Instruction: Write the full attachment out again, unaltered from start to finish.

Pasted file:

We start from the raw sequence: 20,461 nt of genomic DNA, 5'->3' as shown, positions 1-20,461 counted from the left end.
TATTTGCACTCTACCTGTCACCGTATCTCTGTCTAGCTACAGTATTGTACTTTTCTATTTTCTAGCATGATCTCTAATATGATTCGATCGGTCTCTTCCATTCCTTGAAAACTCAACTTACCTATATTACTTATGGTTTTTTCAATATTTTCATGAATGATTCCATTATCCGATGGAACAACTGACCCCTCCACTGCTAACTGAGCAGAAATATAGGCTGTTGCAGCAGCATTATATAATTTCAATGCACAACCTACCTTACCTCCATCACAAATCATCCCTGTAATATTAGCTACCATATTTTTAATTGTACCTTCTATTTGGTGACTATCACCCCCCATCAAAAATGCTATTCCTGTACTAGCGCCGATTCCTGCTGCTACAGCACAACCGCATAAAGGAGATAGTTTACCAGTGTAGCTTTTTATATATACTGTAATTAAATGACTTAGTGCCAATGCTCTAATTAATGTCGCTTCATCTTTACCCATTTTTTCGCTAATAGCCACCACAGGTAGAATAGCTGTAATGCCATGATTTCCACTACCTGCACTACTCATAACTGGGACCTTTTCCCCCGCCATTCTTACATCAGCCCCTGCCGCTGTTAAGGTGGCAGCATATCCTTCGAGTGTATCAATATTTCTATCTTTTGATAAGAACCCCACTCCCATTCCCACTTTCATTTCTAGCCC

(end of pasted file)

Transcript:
We start from the raw sequence: 20,461 nt of genomic DNA, 5'->3' as shown, positions 1-20,461 counted from the left end.
TATTTGCACTCTACCTGTCACCGTATCTCTGTCTAGCTACAGTATTGTACTTTTCTATTTTCTAGCATGATCTCTAATATGATTCGATCGGTCTCTTCCATTCCTTGAAAACTCAACTTACCTATATTACTTATGGTTTTTTCAATATTTTCATGAATGATTCCATTATCCGATGGAACAACTGACCCCTCCACTGCTAACTGAGCAGAAATATAGGCTGTTGCAGCAGCATTATATAATTTCAATGCACAACCTACCTTACCTCCATCACAAATCATCCCTGTAATATTAGCTACCATATTTTTAATTGTACCTTCTATTTGGTGACTATCACCCCCCATCAAAAATGCTATTCCTGTACTAGCGCCGATTCCTGCTGCTACAGCACAACCGCATAAAGGAGATAGTTTACCAGTGTAGCTTTTTATATATACTGTAATTAAATGACTTAGTGCCAATGCTCTAATTAATGTCGCTTCATCTTTACCCATTTTTTCGCTAATAGCCACCACAGGTAGAATAGCTGTAATGCCATGATTTCCACTACCTGCACTACTCATAACTGGGACCTTTTCCCCCGCCATTCTTACATCAGCCCCTGCCGCTGTTAAGGTGGCAGCATATCCTTCGAGTGTATCAATATTTCTATCTTTTGATAAGAACCCCACTCCCATTCCCACTTTCATTTCTAGCCC